Labour leader Sir Keir Starmer vowed to “kick antisemites” out of the party on Monday as he faced criticism for his general election support for Jeremy Corbyn during a radio phone in.
An LBC Radio listener confronted the leader of the opposition over his support for the party’s former leader during the 2019 election despite the row over alleged antisemitism in the party.
David, from Hampstead, said: “For five years you campaigned alongside Jeremy Corbyn. You supported Jeremy Corbyn to get Jeremy Corbyn into Government. You were standing alongside him.
“Other MPs left the Party, so disgusted at the antisemitism. So, in all honesty, saying the right things now when you ignored the Jewish community at a time when they were crying out for help, actually now, when it’s convenient you can say something. That’s not principle. It’s empty words, so, you know, what’s changed?”
In response, Starmer – who previously served as shadow Brexit secretary – said he reached out to jewish leaders within hours of being elected Labour leader.
He said: “Those communities and those leaders have at least given me enough trust to do what I’ve got to do, and I had a good discussion with the Chief Rabbi as well. So, David, I am well aware of the nature and scale of the task. I will be judged by results, of course.”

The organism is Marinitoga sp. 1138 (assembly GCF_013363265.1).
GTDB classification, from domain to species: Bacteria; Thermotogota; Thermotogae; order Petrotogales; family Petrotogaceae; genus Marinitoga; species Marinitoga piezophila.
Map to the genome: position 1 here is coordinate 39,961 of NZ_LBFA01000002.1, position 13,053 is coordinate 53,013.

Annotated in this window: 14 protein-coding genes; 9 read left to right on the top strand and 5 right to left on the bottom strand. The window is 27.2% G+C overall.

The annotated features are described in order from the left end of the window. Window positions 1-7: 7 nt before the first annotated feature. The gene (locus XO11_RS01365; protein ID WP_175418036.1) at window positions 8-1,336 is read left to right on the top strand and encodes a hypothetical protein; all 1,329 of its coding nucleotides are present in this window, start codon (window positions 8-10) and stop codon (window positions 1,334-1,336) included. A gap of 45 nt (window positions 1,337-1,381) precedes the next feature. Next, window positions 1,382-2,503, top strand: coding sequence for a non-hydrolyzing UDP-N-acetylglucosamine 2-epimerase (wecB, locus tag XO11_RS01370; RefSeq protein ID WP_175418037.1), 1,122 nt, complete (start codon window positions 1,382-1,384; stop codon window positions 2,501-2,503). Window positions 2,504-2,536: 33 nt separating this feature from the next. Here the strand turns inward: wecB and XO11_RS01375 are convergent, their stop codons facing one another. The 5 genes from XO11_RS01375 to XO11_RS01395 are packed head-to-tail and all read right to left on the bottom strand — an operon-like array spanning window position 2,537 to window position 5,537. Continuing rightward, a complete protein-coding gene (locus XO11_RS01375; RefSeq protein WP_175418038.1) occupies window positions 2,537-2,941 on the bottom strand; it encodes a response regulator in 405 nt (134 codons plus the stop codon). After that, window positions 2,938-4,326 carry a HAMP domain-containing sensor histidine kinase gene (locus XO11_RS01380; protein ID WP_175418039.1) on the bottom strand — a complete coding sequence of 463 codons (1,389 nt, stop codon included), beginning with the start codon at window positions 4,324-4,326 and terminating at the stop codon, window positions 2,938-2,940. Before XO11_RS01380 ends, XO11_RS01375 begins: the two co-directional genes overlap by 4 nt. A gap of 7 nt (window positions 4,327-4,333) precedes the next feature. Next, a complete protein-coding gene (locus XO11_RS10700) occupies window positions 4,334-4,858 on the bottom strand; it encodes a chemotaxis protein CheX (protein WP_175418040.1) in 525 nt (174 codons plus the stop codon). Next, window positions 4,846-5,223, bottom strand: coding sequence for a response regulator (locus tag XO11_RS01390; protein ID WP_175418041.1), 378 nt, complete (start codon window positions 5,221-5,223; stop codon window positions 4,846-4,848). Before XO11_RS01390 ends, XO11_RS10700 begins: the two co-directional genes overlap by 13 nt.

He added:”We have already made changes to our disciplinary process. There are people being suspended and expelled from the Labour Party and I’ve asked those Jewish leaders and communities to trust me by my actions … The Jewish Labour movement have agreed to do training with us and to keep that dialogue open and so all I ask is that they and you give me the space to show what I will do, and I will kick antisemites out of the Labour Party.”
Another listener, who identified herself as Jewish, told Starmer that she had reluctantly backed the Labour Party at the last general election.
Danielle, from Bournemouth, said: “I’ve been a Labour supporter most of, you know, all my adult life, but I, I have, I’ve had a wobble.
“I struggled during the Corbyn years, for many reasons, one of them being that I’m Jewish. I did vote Labour, reluctantly, in the last election, Sir Keir, and I feel very positive, now, about the Labour Party.”
The EHRC launched its formal investigation last May to determine whether the party had unlawfully discriminated against, harassed or victimised Jews.